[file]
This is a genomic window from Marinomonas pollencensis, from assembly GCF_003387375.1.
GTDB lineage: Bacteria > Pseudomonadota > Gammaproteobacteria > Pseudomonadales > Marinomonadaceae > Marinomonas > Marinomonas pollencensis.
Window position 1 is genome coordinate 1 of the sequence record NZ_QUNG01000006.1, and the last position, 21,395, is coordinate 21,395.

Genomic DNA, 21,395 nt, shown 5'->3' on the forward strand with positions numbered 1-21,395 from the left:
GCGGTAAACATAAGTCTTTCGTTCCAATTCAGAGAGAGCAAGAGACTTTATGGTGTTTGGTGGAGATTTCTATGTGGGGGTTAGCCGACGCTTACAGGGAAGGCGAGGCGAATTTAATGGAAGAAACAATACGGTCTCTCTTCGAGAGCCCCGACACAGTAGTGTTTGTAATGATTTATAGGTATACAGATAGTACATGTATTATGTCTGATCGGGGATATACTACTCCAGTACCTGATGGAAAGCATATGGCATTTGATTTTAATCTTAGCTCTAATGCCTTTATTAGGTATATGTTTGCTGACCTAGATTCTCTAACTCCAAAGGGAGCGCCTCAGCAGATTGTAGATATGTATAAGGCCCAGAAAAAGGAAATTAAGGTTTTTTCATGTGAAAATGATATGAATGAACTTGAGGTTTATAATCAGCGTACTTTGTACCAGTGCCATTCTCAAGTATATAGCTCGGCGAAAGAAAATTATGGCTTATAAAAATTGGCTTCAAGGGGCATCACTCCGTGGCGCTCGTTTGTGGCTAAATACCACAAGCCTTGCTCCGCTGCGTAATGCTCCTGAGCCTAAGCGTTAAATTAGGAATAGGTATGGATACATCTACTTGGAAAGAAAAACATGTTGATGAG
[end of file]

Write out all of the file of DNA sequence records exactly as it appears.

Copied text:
This is a genomic window from Marinomonas pollencensis, from assembly GCF_003387375.1.
GTDB lineage: Bacteria > Pseudomonadota > Gammaproteobacteria > Pseudomonadales > Marinomonadaceae > Marinomonas > Marinomonas pollencensis.
Window position 1 is genome coordinate 1 of the sequence record NZ_QUNG01000006.1, and the last position, 21,395, is coordinate 21,395.

Genomic DNA, 21,395 nt, shown 5'->3' on the forward strand with positions numbered 1-21,395 from the left:
GCGGTAAACATAAGTCTTTCGTTCCAATTCAGAGAGAGCAAGAGACTTTATGGTGTTTGGTGGAGATTTCTATGTGGGGGTTAGCCGACGCTTACAGGGAAGGCGAGGCGAATTTAATGGAAGAAACAATACGGTCTCTCTTCGAGAGCCCCGACACAGTAGTGTTTGTAATGATTTATAGGTATACAGATAGTACATGTATTATGTCTGATCGGGGATATACTACTCCAGTACCTGATGGAAAGCATATGGCATTTGATTTTAATCTTAGCTCTAATGCCTTTATTAGGTATATGTTTGCTGACCTAGATTCTCTAACTCCAAAGGGAGCGCCTCAGCAGATTGTAGATATGTATAAGGCCCAGAAAAAGGAAATTAAGGTTTTTTCATGTGAAAATGATATGAATGAACTTGAGGTTTATAATCAGCGTACTTTGTACCAGTGCCATTCTCAAGTATATAGCTCGGCGAAAGAAAATTATGGCTTATAAAAATTGGCTTCAAGGGGCATCACTCCGTGGCGCTCGTTTGTGGCTAAATACCACAAGCCTTGCTCCGCTGCGTAATGCTCCTGAGCCTAAGCGTTAAATTAGGAATAGGTATGGATACATCTACTTGGAAAGAAAAACATGTTGATGAG